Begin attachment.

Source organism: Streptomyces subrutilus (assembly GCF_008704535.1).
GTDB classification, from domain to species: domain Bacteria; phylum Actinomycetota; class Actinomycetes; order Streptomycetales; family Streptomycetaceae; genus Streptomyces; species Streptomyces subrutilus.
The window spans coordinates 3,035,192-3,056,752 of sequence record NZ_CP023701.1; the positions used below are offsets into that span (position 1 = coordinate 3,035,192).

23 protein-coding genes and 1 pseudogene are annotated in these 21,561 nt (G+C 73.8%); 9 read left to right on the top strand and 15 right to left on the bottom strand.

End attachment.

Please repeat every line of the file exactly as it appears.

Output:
Source organism: Streptomyces subrutilus (assembly GCF_008704535.1).
GTDB classification, from domain to species: domain Bacteria; phylum Actinomycetota; class Actinomycetes; order Streptomycetales; family Streptomycetaceae; genus Streptomyces; species Streptomyces subrutilus.
The window spans coordinates 3,035,192-3,056,752 of sequence record NZ_CP023701.1; the positions used below are offsets into that span (position 1 = coordinate 3,035,192).

23 protein-coding genes and 1 pseudogene are annotated in these 21,561 nt (G+C 73.8%); 9 read left to right on the top strand and 15 right to left on the bottom strand.